Arabia Social Profile
is often powerfully flavoured and spicy. The staple diet is
pitta bread (flat, unleavened bread) which complements every
dish. Rice, lentils, chick peas (hummus) and cracked wheat
(burghul) are also popular and common. The most common meats
are lamb and chicken. Beef is rare and pork is forbidden under
The main meat meal of the day is lunch, either kultra (meat
on skewers) or kebabs served with vegetables and soup. Arabic
cakes, cream desserts and rice pudding (muhalabia) also attribute
to the diet.
Mezzeh, the equivalent
of hôrs d’oeuvres, can include up to 40 dishes.
Foreign cooking is on offer in larger towns and the whole
range of international cuisine, including fast food, is available
in the oil producing Eastern Province and in Jeddah. Restaurants
have table service.
There are no bars in Saudi
Arabia as alcohol is forbidden by law, and there are severe
penalties for infringement, it is important to note that this
applies to all nationals regardless of religion. Arabic coffee
and fruit drinks are popular alternatives and alcohol free
beers and cocktails are served in hotel bars.
Apart from hotels and restaurants there is no
nightlife in the Western sense.
(markets) sell jewellery, incense and incense burners, bronze
and brassware, richly decorated daggers and swords, and in
the Eastern Province, huge brass bonded chests.
is often expected, even for modern goods such as cameras and
electrical equipment (which can be bought at very good value).
The Shopping hours are from Saturday to Thursday
from 9.00 am to 1.00 pm and 4.30 pm to 8.00 pm (Ramadan 8.00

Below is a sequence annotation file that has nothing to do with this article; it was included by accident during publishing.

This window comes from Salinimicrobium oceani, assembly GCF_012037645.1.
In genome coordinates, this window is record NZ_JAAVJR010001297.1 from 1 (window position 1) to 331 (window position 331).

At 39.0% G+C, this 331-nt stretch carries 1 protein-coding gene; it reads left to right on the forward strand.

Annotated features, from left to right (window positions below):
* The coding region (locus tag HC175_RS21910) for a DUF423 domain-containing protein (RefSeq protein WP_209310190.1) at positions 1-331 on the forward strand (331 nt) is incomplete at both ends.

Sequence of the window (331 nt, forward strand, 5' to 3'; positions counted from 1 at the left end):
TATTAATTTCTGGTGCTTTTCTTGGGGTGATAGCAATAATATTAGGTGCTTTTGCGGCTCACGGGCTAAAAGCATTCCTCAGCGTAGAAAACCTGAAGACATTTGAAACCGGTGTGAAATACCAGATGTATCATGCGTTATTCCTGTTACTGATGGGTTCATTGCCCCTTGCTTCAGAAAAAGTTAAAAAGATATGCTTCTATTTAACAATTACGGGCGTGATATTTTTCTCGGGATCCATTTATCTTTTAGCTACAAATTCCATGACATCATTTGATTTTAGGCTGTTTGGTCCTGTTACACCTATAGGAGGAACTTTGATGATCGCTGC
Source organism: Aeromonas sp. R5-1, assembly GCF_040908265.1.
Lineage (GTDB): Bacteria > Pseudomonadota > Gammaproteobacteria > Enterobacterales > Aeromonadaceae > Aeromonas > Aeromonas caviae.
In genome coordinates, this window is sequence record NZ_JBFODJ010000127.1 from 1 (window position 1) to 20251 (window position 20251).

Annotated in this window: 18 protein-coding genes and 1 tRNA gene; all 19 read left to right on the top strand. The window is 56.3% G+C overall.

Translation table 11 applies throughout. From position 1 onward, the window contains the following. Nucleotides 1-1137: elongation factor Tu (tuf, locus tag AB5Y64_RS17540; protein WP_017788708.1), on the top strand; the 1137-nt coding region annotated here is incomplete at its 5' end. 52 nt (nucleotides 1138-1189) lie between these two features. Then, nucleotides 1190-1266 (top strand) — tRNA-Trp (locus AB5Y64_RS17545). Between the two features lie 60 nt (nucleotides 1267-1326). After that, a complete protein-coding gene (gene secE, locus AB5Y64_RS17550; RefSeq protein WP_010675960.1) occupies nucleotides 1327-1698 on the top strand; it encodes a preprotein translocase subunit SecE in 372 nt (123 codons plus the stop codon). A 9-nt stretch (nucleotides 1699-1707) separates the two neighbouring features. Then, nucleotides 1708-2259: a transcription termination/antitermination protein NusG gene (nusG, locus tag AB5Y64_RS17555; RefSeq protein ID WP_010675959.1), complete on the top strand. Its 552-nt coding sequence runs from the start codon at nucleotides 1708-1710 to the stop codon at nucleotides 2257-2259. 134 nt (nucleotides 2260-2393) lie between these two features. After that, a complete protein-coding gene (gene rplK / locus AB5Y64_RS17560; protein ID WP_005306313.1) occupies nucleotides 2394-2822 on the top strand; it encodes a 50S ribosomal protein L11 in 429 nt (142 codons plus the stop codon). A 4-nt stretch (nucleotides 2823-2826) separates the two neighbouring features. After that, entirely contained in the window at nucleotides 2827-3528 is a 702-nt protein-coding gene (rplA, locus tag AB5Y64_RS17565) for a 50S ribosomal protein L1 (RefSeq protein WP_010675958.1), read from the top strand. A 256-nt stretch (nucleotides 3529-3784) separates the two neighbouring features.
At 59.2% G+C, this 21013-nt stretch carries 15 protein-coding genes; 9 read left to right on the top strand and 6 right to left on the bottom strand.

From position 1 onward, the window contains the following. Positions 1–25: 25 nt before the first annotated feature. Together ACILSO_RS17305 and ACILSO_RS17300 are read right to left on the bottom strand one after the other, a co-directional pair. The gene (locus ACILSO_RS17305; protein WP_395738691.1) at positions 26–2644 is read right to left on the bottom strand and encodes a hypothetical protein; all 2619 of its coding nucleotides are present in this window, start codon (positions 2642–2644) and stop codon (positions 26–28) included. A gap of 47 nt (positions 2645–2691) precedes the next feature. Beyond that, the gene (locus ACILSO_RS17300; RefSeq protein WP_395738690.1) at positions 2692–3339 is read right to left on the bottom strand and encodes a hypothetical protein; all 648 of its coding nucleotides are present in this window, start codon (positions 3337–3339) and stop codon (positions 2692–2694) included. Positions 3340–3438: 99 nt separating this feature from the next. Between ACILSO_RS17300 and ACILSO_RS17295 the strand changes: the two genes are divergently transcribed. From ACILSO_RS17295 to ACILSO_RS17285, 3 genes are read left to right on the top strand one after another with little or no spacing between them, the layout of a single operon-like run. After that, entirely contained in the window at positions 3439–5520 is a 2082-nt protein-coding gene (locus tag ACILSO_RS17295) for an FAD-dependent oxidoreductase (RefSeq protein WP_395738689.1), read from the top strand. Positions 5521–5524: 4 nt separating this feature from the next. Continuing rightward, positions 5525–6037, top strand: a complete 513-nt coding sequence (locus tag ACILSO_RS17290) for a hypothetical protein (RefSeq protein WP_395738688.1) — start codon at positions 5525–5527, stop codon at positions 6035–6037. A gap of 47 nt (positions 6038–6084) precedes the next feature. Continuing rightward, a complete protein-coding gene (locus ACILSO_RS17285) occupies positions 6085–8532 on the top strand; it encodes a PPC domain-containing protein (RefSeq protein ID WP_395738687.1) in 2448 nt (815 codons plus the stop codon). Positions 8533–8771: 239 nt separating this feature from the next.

pm to 1.00 am).
These hours can differ in various parts of the country.
The Saudi culture
is based on Islam and the perfection of the Arabic language.
The Saudi form of Islam is conservative and fundamentalist,
based on the 18th century revivalist movement of the Najdi
leader Sheikh Muhammad Ibn Abdel-Wahhab.
This still has a great effect on Saudi society,
particularly on the position of women, who are required by
law only to leave the home totally covered in black robes
(abaya) and masks, although there are regional variations
The Najd and other remote areas
remain true to Wahhabi tradition, but throughout Saudi Arabia
this way of life is being altered by modernisation and rapid
Shaking hands is the traditional
form of greeting. Invitations to private homes are unusual,
so entertaining is usually in hotels or restaurants and although
the custom of eating with the right hand
persists, it is more likely that knives and forks will be
A small gift either promoting the company or representing
your country will usually be well received.
Women are expected to dress modestly and
it is best to do so to avoid offence. Men are advised to not
wear shorts in public or go without a shirt. The norms for
public behavior are extremely conservative and religious police,
known as Mutawwa’in, are charged with inflicting these
Customs regarding smoking are the same as
in Europe and non smoking areas are indicated. During Ramadan,
Muslims are not allowed to eat, smoke or drink during the
day and it is illegal for a foreign visitor or traveller to
do so in public.
The practice of tipping is
becoming much more common and waiters, hotel porters and taxi
drivers should be given 10 %.